Book by Rupert Holmes, Music by John Kander, Lyrics by Fred Ebb
The Al Hirschfeld Theater, New York

Production photo

Kander and Ebb are best known for hit musicals with titles beginning with the letter "C". Curtains follows Cabaret and Chicago, two shows that became legendary movies featuring big stars.

Their new work is a kind of mix of Noises Off and Theatre of Blood with 1940s Film Noir. A comedy thriller that follows tried and trusted principles and is none the worse for that.

Its popularity owes a great deal to some big names, as well as a likeable book and an abundance of witty lines. There is also outstanding and very sexy choreography courtesy of Rob Ashford, familiar to British audiences for amongst others, Guys and Dolls and more recently Parade.

The story is set in Boston where a second rate cowboy musical is trying out prior to a Broadway transfer. It has the usual political-artistic background. A pretty ingénue loved by every man on and off stage, producers who want Broadway for non-commercial reasons, writers (and several others) in a love/hate relationship and a leading lady who can't sing, dance or act but doesn't let that stop her.

What does stop Jessica Cranshaw is a poison pellet, as she becomes the first victim of many in this 2½ hour show. The abrupt departure of the leading lady offers opportunities to several characters and brings into play Frazier's David Hyde Pierce who has already won a Tony for this performance as Lt Frank Cioffi. He is a dryly humorous, star-struck policeman who sounds like Sean Connery.

The Lieutenant simultaneously investigates a heart attack that becomes a murder, falls for the ingénue, played by the lady who is to be London's next Scarlett O'Hara, Jill Paice, and eventually becomes by default the company's dramaturg. At the end, he even gets his girl.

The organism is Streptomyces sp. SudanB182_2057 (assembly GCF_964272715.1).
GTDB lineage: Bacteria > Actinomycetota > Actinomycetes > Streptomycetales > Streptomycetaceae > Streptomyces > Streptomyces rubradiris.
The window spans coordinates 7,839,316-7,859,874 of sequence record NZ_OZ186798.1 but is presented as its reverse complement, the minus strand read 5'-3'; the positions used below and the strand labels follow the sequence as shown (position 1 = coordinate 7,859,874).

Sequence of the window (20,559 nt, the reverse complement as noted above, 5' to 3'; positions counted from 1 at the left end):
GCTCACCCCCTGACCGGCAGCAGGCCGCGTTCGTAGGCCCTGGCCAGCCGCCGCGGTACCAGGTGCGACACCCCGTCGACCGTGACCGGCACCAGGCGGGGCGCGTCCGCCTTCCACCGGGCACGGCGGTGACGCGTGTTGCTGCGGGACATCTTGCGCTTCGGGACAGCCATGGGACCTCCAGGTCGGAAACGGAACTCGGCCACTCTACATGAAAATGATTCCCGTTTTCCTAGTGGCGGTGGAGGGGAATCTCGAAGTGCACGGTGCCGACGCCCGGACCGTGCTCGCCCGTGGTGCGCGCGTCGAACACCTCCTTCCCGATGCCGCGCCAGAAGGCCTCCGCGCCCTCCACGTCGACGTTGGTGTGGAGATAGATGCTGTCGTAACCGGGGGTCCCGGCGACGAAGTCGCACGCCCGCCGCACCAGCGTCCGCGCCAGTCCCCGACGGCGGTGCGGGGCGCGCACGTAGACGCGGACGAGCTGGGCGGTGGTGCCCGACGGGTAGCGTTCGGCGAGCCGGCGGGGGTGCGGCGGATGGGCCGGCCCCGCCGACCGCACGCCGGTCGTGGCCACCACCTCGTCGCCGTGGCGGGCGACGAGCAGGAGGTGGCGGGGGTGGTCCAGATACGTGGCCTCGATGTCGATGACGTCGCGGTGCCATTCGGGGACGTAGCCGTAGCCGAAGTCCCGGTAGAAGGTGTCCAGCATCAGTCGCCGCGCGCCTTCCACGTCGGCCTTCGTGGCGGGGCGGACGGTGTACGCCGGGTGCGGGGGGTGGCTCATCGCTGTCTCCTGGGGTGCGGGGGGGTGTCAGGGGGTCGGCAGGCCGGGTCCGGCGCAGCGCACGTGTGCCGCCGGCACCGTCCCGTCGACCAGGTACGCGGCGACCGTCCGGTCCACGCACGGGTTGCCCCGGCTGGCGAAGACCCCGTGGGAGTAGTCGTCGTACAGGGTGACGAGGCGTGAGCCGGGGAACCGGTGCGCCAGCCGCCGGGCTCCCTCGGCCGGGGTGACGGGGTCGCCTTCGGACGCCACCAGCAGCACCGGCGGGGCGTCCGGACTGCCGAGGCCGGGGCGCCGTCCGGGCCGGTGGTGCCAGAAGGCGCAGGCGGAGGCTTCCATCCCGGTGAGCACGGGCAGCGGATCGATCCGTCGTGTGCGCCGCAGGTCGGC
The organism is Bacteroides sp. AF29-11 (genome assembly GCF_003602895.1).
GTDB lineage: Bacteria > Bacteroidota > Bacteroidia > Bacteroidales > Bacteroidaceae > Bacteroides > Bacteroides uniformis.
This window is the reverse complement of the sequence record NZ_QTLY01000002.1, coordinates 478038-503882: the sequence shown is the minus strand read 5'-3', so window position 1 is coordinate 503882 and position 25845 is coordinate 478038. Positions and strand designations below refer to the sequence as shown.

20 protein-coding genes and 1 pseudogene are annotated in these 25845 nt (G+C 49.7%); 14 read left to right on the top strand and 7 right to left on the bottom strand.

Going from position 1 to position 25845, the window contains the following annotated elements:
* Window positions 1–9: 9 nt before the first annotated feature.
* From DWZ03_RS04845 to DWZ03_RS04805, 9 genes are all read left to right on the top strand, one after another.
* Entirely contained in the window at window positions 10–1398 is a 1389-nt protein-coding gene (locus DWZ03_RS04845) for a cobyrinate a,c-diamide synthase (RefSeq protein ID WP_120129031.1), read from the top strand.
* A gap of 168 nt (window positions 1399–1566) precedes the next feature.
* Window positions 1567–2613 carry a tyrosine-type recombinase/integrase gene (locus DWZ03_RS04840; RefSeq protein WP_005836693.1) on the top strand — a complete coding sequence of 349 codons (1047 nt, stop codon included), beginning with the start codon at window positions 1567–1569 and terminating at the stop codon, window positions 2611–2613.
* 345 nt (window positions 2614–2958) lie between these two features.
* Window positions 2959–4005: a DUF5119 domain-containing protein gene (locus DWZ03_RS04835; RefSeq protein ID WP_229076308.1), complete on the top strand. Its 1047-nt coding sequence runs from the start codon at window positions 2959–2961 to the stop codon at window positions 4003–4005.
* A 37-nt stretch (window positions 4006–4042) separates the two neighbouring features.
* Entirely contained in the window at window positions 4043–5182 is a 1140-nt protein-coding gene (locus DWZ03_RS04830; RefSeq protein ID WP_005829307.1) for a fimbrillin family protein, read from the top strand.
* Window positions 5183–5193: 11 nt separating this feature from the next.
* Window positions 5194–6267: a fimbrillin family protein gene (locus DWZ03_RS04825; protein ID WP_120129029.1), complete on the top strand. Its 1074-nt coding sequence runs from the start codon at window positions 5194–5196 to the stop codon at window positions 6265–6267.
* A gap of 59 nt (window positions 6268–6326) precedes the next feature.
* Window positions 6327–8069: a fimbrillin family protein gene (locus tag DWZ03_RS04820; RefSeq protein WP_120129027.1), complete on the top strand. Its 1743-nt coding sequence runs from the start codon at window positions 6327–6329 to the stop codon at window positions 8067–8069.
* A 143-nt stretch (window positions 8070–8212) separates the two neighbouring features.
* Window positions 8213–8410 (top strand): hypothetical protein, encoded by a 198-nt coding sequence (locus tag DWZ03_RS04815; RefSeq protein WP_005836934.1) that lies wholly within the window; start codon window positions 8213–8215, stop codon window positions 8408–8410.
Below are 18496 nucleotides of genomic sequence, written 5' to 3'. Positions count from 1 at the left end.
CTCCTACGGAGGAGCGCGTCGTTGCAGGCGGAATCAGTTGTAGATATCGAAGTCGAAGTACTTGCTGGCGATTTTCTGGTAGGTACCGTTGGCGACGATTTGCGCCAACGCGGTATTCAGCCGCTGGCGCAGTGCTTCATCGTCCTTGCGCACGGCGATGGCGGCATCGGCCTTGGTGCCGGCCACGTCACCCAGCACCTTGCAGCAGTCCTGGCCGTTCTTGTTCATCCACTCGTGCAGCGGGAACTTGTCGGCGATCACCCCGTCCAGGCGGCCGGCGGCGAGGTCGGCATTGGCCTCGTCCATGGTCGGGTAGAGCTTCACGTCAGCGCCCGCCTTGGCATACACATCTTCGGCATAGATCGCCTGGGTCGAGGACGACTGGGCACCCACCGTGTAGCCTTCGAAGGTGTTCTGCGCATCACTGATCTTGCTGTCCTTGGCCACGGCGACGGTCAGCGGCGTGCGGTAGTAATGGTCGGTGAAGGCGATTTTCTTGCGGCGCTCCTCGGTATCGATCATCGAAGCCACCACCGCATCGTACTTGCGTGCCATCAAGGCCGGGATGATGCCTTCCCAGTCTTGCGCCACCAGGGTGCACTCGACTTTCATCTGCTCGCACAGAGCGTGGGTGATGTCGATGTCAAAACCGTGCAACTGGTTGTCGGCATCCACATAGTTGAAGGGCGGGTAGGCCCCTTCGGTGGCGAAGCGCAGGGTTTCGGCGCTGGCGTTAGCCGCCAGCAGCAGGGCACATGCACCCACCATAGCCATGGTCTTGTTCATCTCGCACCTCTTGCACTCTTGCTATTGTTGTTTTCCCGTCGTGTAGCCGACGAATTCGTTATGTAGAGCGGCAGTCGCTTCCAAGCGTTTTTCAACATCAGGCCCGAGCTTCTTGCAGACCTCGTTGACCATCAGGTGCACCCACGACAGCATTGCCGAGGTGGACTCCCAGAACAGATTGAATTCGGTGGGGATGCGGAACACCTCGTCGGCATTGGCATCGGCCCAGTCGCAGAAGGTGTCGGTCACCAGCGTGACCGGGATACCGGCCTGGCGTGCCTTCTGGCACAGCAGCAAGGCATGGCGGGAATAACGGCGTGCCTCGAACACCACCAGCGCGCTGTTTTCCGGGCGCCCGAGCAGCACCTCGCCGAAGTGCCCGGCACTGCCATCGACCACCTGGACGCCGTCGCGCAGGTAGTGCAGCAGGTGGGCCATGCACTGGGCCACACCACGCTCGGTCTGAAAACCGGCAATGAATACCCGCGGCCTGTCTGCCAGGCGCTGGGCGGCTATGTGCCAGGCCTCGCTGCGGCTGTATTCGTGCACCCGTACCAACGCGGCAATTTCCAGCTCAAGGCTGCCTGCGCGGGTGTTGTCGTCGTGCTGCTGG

The dramatis personae include a prissy, English director (Edward Hibbert as Christopher Belling); a tough as nails female producer, played by New York star Debra Monk, who really belts out her songs and has a great sense of humour; and Megan Sikora playing her daughter Bambi.

Karen Ziemba is excellent as Georgia Hendricks who leaves lyric-writing behind to take over as leading lady, while Jason Danieley makes her lover and musical partner believable, as he suffers agonies after she falls for the bland, matinee idol, leading man.

Curtains has much to commend it. The lyrics are often funny, the choreography is great and there are several true Broadway performances, primarily from the ladies with Mesdames Monk and Ziemba complemented by Jill Paice as the kooky, simpering blonde Niki Harris helping to solve the murder and hook the cop, and Megan Sikora truly irritating as dumb Bambi but tumbling like a professional gymnast.

The plot is predictable but gently entertaining and, unlike the other two "C" hits, for the most part the songs are not too memorable, though The Woman's Dad and He Did It are examples of several numbers that make viewers laugh.

This black comedy with music has already had a good run and looks set to last at least a little longer. Whether with its large cast it has what it takes to transfer to London or become a film may be more questionable, although with the right casting, anything is possible.

Reviewer: Philip Fisher

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